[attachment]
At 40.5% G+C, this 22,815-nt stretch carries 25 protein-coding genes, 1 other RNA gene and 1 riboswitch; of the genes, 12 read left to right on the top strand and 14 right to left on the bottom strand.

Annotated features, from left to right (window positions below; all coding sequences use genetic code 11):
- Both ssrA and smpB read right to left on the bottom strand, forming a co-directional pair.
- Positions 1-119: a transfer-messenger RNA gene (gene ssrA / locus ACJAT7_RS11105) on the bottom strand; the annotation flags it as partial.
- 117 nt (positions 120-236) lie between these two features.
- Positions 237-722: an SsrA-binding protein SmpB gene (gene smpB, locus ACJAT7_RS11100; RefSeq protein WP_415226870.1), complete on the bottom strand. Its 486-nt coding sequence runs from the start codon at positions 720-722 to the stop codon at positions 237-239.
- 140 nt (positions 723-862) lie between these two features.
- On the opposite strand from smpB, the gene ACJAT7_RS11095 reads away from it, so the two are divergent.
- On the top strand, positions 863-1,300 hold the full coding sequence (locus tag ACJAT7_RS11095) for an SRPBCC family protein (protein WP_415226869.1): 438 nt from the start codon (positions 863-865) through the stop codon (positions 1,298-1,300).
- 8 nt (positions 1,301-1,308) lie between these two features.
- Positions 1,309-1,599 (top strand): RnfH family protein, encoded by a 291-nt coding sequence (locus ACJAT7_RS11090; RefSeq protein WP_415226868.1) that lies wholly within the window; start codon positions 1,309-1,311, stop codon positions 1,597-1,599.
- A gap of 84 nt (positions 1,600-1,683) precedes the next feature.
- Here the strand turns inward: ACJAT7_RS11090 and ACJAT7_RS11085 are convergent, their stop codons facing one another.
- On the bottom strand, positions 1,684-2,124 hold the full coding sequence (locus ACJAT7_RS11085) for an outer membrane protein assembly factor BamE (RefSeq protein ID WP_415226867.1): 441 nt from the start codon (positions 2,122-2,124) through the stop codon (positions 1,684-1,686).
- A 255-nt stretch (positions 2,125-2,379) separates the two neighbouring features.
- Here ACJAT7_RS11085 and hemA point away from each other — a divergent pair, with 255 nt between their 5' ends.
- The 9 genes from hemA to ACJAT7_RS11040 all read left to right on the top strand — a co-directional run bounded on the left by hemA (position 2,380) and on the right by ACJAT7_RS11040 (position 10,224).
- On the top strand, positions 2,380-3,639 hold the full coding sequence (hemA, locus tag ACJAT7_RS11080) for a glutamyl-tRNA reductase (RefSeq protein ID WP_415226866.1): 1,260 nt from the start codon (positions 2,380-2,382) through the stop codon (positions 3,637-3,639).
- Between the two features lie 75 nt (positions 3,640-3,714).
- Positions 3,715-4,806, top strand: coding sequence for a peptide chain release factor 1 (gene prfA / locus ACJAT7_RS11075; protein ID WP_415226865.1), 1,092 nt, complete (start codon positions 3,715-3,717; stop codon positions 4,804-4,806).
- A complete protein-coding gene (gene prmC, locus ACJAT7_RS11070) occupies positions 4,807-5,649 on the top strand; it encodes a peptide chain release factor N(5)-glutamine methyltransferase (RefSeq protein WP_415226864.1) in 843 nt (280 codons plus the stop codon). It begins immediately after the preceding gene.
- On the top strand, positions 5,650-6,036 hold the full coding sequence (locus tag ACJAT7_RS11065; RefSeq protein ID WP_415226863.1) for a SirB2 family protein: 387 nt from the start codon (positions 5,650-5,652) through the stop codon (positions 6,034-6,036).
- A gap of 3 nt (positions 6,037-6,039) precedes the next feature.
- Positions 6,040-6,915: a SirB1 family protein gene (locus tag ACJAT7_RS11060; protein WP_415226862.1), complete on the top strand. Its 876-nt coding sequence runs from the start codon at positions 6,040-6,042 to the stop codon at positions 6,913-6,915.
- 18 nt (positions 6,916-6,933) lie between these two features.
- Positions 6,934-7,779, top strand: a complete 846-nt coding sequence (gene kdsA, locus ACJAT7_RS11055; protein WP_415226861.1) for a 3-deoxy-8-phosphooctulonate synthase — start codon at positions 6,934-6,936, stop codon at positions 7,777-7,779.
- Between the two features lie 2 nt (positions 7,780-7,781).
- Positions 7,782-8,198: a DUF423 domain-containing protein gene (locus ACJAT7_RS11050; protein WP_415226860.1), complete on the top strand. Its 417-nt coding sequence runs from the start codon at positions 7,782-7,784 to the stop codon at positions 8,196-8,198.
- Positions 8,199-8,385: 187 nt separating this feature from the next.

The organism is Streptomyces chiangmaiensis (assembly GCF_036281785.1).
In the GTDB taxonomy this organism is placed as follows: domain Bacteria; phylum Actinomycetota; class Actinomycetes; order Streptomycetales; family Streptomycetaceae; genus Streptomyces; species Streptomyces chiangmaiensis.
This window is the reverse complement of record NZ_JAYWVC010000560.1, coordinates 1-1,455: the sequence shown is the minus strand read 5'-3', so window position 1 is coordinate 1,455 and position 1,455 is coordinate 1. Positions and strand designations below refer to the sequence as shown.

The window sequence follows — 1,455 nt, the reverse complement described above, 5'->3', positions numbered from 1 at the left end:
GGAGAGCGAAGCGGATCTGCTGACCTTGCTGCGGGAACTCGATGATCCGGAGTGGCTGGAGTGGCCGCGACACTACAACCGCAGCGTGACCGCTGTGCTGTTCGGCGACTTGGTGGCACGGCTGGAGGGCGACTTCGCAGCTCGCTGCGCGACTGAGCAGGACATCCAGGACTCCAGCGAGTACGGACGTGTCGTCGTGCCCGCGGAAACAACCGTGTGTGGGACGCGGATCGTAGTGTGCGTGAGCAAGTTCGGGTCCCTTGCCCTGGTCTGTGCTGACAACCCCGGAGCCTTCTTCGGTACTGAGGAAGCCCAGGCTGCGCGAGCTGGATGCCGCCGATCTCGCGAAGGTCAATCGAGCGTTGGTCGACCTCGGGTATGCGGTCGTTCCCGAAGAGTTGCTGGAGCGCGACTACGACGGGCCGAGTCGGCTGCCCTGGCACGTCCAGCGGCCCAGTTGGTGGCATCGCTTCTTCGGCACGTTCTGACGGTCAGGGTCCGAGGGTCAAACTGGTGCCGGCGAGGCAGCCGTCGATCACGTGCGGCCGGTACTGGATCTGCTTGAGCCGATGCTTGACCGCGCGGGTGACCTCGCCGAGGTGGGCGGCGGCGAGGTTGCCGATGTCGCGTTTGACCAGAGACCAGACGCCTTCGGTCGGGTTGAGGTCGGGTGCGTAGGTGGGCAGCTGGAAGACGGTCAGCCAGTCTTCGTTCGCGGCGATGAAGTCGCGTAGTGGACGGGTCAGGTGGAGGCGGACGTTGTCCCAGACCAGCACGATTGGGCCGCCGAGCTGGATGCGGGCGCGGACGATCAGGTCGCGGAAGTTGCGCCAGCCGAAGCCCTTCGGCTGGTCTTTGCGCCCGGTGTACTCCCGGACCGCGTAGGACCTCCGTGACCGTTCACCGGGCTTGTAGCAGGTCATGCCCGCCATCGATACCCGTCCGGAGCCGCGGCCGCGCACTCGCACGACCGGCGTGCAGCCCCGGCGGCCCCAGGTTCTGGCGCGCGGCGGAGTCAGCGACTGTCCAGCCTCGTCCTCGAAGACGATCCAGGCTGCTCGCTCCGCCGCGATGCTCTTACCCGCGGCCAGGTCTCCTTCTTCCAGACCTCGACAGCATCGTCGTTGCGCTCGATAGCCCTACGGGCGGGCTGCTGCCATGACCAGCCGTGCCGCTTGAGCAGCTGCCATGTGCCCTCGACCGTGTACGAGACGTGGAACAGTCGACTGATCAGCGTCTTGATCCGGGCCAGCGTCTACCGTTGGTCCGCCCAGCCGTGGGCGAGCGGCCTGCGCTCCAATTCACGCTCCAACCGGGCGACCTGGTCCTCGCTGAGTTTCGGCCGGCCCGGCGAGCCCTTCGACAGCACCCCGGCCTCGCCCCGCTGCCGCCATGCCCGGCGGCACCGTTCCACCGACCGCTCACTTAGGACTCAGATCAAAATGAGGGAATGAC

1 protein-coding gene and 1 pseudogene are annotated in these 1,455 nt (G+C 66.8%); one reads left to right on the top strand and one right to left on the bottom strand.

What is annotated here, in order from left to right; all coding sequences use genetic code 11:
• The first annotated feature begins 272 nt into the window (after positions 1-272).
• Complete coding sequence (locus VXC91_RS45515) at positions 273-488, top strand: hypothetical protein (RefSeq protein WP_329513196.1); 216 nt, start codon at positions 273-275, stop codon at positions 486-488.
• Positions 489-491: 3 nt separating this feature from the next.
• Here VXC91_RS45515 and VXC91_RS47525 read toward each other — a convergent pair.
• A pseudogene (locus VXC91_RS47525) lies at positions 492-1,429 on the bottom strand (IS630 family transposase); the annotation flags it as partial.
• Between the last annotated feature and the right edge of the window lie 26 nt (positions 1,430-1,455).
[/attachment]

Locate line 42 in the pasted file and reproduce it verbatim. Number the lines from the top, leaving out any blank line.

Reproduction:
• Between the last annotated feature and the right edge of the window lie 26 nt (positions 1,430-1,455).